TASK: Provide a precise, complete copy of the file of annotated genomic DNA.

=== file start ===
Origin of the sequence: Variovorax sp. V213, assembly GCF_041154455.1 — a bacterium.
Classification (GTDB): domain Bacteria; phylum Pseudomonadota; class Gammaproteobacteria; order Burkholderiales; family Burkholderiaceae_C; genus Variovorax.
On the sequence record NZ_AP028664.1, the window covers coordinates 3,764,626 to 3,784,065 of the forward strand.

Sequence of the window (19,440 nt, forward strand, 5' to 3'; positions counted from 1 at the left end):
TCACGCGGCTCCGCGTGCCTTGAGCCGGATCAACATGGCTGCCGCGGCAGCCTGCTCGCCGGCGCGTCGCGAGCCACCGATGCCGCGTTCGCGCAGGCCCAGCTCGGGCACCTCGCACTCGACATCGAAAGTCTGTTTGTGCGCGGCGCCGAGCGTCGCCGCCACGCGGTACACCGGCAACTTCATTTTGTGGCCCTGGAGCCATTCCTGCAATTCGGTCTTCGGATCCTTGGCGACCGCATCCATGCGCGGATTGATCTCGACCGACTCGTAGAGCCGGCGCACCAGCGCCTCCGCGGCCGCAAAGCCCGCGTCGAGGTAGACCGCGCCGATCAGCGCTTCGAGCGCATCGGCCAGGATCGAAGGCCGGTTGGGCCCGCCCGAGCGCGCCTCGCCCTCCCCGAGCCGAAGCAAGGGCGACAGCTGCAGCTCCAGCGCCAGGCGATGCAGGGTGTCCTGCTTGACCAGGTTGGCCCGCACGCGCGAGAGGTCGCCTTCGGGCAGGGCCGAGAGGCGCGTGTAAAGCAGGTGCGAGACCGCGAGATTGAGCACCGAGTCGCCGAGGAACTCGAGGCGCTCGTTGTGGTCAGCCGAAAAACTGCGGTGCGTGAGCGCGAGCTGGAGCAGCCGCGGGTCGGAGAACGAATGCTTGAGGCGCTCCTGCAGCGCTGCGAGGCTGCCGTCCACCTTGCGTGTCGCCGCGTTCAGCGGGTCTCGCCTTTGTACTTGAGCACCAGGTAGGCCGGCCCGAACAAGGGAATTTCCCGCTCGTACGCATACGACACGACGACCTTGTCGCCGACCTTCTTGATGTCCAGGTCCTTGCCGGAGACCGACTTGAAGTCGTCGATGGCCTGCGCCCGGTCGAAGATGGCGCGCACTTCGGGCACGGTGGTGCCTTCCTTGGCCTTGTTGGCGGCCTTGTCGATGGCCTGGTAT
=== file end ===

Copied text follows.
Origin of the sequence: Variovorax sp. V213, assembly GCF_041154455.1 — a bacterium.
Classification (GTDB): domain Bacteria; phylum Pseudomonadota; class Gammaproteobacteria; order Burkholderiales; family Burkholderiaceae_C; genus Variovorax.
On the sequence record NZ_AP028664.1, the window covers coordinates 3,764,626 to 3,784,065 of the forward strand.

Sequence of the window (19,440 nt, forward strand, 5' to 3'; positions counted from 1 at the left end):
TCACGCGGCTCCGCGTGCCTTGAGCCGGATCAACATGGCTGCCGCGGCAGCCTGCTCGCCGGCGCGTCGCGAGCCACCGATGCCGCGTTCGCGCAGGCCCAGCTCGGGCACCTCGCACTCGACATCGAAAGTCTGTTTGTGCGCGGCGCCGAGCGTCGCCGCCACGCGGTACACCGGCAACTTCATTTTGTGGCCCTGGAGCCATTCCTGCAATTCGGTCTTCGGATCCTTGGCGACCGCATCCATGCGCGGATTGATCTCGACCGACTCGTAGAGCCGGCGCACCAGCGCCTCCGCGGCCGCAAAGCCCGCGTCGAGGTAGACCGCGCCGATCAGCGCTTCGAGCGCATCGGCCAGGATCGAAGGCCGGTTGGGCCCGCCCGAGCGCGCCTCGCCCTCCCCGAGCCGAAGCAAGGGCGACAGCTGCAGCTCCAGCGCCAGGCGATGCAGGGTGTCCTGCTTGACCAGGTTGGCCCGCACGCGCGAGAGGTCGCCTTCGGGCAGGGCCGAGAGGCGCGTGTAAAGCAGGTGCGAGACCGCGAGATTGAGCACCGAGTCGCCGAGGAACTCGAGGCGCTCGTTGTGGTCAGCCGAAAAACTGCGGTGCGTGAGCGCGAGCTGGAGCAGCCGCGGGTCGGAGAACGAATGCTTGAGGCGCTCCTGCAGCGCTGCGAGGCTGCCGTCCACCTTGCGTGTCGCCGCGTTCAGCGGGTCTCGCCTTTGTACTTGAGCACCAGGTAGGCCGGCCCGAACAAGGGAATTTCCCGCTCGTACGCATACGACACGACGACCTTGTCGCCGACCTTCTTGATGTCCAGGTCCTTGCCGGAGACCGACTTGAAGTCGTCGATGGCCTGCGCCCGGTCGAAGATGGCGCGCACTTCGGGCACGGTGGTGCCTTCCTTGGCCTTGTTGGCGGCCTTGTCGATGGCCTGGTAT